A child I’ve been working with has just started reading and spelling four-sound words.
He can read them with and without consonant digraphs (e.g. “shops”, “chimp”, “held” and “ducks”) in games and single word activities.
He can write them slowly but accurately in single word activities.
However, when I asked him to read them in an illustrated decodable storybook recently, his reading accuracy went through the floor.
His eyes kept flicking back and forth between the pictures and the words, instead of focussing on the words, and he was clearly guessing lots of words from pictures, first letters and/or context, rather than sounding them out. For example, he read “a bunch of grubs” as “some worms”.
Then I discovered he’s started having a daily intervention session at school with a Reading Recovery teacher.
I simply can’t compete, on one session a fortnight plus three or four fifteen-minute home practice sessions a week. Sigh.
It’s really not fair to him that adults are teaching him two contradictory things. I teach him to sound out every word, but Reading Recovery encourages sounding out only as a last resort, and teaches children to attempt to read words beyond their decoding level (so of course the only thing they can do is guess).
I wonder whether I should stop my sessions with him till he’s finished his school-based intervention, then try to shift his attention back to where it should be when reading books.
Classroom study: spelling versus literature-based phonics
Thinking a lot about how children’s attentional focus and strategies influence their learning, I found a great article called “Teaching Phonics in the Context of Children’s Literature or Spelling: Influences on First-Grade Reading, Spelling, and Writing and Fifth-Grade Comprehension”.
It’s about a 1990 Californian study in which two classes of children with much the same literacy curriculum were taught phonics via two different methods.
One group studied phonics in spelling activities. The other group had phonics instruction embedded in literature.
The study was carefully controlled to make sure one group wasn’t ahead of the other from the beginning, and that the only difference in the phonics instruction was the way it was presented. For example, they made sure the same sound-spelling correspondences were taught, words were presented the same number of times, the teachers swapped around etc.
At the end of Grade 1, they found that the children who worked on spelling were better at spelling both regular real and made-up words, reading made-up words (i.e. reading word attack) and that they wrote longer stories.
The spelling instruction also got the lower-ability children reading connected text better.
They went back when the children were in Grade 5, to see if there were still differences between the groups. A lot of other things had (of course) happened in between, so conclusions could only be drawn with caution, but at the end of Grade 5, the children who had worked on spelling had significantly better reading comprehension than the children who had worked on phonics in literature.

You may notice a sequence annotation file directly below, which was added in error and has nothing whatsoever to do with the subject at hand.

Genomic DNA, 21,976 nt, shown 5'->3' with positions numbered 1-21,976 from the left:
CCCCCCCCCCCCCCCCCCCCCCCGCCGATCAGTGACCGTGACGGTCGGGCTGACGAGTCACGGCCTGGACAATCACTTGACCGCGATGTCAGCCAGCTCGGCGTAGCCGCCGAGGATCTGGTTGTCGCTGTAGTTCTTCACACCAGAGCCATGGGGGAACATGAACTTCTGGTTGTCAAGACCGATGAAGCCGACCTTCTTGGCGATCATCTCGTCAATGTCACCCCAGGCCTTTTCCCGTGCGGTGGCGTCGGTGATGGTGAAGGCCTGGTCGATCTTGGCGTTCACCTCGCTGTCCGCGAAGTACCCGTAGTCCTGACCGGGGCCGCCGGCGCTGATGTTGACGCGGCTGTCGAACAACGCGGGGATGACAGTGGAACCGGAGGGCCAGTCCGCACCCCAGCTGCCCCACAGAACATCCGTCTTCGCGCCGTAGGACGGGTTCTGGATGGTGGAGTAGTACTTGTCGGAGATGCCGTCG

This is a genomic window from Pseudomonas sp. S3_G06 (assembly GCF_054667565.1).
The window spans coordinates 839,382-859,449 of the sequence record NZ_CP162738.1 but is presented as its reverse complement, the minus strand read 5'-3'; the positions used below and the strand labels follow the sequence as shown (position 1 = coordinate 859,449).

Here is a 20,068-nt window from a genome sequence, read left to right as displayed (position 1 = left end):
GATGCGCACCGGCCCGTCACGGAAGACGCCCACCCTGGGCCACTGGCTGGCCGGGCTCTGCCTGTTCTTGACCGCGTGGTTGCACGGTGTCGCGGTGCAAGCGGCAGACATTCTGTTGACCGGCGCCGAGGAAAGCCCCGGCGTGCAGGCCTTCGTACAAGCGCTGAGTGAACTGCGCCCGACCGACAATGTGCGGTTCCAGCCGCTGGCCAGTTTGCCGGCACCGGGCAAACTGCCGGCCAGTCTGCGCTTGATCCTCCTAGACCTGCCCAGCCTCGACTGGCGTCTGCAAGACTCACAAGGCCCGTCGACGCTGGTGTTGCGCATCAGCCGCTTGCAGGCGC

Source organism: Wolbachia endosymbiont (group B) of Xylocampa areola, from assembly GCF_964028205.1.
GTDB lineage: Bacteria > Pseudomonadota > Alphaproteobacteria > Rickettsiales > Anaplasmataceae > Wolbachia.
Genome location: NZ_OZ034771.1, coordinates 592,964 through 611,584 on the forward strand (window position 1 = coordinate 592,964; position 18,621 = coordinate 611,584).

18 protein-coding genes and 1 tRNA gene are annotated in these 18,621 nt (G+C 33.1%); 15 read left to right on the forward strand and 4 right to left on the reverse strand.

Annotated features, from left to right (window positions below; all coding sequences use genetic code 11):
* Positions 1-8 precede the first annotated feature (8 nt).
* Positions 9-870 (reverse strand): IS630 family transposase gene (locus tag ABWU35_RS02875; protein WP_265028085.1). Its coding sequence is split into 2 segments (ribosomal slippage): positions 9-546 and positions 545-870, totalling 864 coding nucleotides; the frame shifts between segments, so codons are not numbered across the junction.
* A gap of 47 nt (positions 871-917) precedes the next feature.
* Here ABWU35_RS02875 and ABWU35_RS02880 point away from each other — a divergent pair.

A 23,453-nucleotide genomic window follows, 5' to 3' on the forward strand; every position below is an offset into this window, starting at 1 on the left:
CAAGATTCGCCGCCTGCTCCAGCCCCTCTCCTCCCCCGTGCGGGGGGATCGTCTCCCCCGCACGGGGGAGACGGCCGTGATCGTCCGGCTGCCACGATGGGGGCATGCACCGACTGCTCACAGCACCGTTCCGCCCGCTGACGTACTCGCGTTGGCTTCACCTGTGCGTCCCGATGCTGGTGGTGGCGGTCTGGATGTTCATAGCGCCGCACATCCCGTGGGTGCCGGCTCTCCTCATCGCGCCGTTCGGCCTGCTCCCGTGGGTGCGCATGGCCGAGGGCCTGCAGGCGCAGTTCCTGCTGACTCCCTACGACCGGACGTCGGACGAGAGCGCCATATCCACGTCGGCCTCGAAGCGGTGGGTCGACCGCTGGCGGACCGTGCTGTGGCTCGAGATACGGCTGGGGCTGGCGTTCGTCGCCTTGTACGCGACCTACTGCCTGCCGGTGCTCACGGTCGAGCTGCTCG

In their discussion, the authors suggest that the two different ways of teaching direct children’s attention differently, and evoke different strategies. Specifically, in spelling activities, “attention is more focussed on the phonemic properties of words, and phonic strategies are more likely to be employed” (p707).
The authors recommend using spelling activities for systematic phonics instruction, rather than literature activities, particularly since it’s hard to find literature that lends itself to teaching some sound-letter correspondences, and teachers tend to overestimate their own phonics knowledge.
This research fits neatly with recent research suggesting that multitasking makes you stupid. Working on pulling words apart into sounds and mapping letters/spellings onto them can be difficult, and deserves students’ full attention. If they’re also trying to understand and predict a storyline, answer comprehension questions etc. they will have fewer available attentional resources to apply to spelling.
Sounding out words makes your brain light up like a good reader’s brain
A recent Stanford university study suggests that teaching learners to focus on sounds and their spellings when reading “lights up” the parts of their brains best wired for reading.
I won’t paraphrase it too much because there is a very readable summary article here, but essentially the researchers devised a new language and then taught one group of people to sound out the words, and another group of people to memorise the same words as wholes.
Then they got both groups to read the words while they scanned their brains, and found that the ones who learnt to sound out words had more left hemisphere activity (more like good readers), whereas the ones who learnt to memorise the words as wholes had more right hemisphere activity (more like struggling readers).
They concluded that the way a learner focuses their attention during learning has a profound impact on what is learned, and that skilled teachers need to be able to focus learners’ attention on precisely the most useful information.
This sort of research just makes me want to tear up beginners’ sight word lists and throw them all in the recycling, then blockade the Education Minister’s office until he agrees to provide synthetic phonics training and resources to all primary schools. But I suppose that would just get me into trouble. Sigh.